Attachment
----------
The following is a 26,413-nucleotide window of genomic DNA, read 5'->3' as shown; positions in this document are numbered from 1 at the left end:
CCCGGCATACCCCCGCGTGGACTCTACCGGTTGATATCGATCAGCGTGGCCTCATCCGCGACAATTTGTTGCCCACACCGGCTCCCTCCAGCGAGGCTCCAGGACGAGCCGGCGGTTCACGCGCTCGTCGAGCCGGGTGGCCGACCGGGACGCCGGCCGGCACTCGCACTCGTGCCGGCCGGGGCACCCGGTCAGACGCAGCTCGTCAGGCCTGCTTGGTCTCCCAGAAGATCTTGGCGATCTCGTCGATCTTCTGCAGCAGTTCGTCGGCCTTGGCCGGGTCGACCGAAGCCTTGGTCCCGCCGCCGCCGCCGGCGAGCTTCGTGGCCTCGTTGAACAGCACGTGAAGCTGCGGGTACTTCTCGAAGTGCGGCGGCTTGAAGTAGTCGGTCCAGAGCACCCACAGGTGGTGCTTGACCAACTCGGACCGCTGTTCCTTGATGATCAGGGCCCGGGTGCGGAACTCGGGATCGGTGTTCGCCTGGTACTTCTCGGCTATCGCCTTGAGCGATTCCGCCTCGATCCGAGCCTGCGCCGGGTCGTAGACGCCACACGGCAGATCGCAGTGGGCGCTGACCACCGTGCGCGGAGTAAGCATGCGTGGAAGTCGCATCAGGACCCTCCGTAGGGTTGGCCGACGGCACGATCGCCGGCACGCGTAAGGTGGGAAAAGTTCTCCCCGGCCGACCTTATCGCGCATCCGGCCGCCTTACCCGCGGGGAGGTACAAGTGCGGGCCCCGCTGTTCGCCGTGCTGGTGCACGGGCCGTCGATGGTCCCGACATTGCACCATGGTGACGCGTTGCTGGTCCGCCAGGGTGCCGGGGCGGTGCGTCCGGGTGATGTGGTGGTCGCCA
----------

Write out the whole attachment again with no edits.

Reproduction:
The following is a 26,413-nucleotide window of genomic DNA, read 5'->3' as shown; positions in this document are numbered from 1 at the left end:
CCCGGCATACCCCCGCGTGGACTCTACCGGTTGATATCGATCAGCGTGGCCTCATCCGCGACAATTTGTTGCCCACACCGGCTCCCTCCAGCGAGGCTCCAGGACGAGCCGGCGGTTCACGCGCTCGTCGAGCCGGGTGGCCGACCGGGACGCCGGCCGGCACTCGCACTCGTGCCGGCCGGGGCACCCGGTCAGACGCAGCTCGTCAGGCCTGCTTGGTCTCCCAGAAGATCTTGGCGATCTCGTCGATCTTCTGCAGCAGTTCGTCGGCCTTGGCCGGGTCGACCGAAGCCTTGGTCCCGCCGCCGCCGCCGGCGAGCTTCGTGGCCTCGTTGAACAGCACGTGAAGCTGCGGGTACTTCTCGAAGTGCGGCGGCTTGAAGTAGTCGGTCCAGAGCACCCACAGGTGGTGCTTGACCAACTCGGACCGCTGTTCCTTGATGATCAGGGCCCGGGTGCGGAACTCGGGATCGGTGTTCGCCTGGTACTTCTCGGCTATCGCCTTGAGCGATTCCGCCTCGATCCGAGCCTGCGCCGGGTCGTAGACGCCACACGGCAGATCGCAGTGGGCGCTGACCACCGTGCGCGGAGTAAGCATGCGTGGAAGTCGCATCAGGACCCTCCGTAGGGTTGGCCGACGGCACGATCGCCGGCACGCGTAAGGTGGGAAAAGTTCTCCCCGGCCGACCTTATCGCGCATCCGGCCGCCTTACCCGCGGGGAGGTACAAGTGCGGGCCCCGCTGTTCGCCGTGCTGGTGCACGGGCCGTCGATGGTCCCGACATTGCACCATGGTGACGCGTTGCTGGTCCGCCAGGGTGCCGGGGCGGTGCGTCCGGGTGATGTGGTGGTCGCCA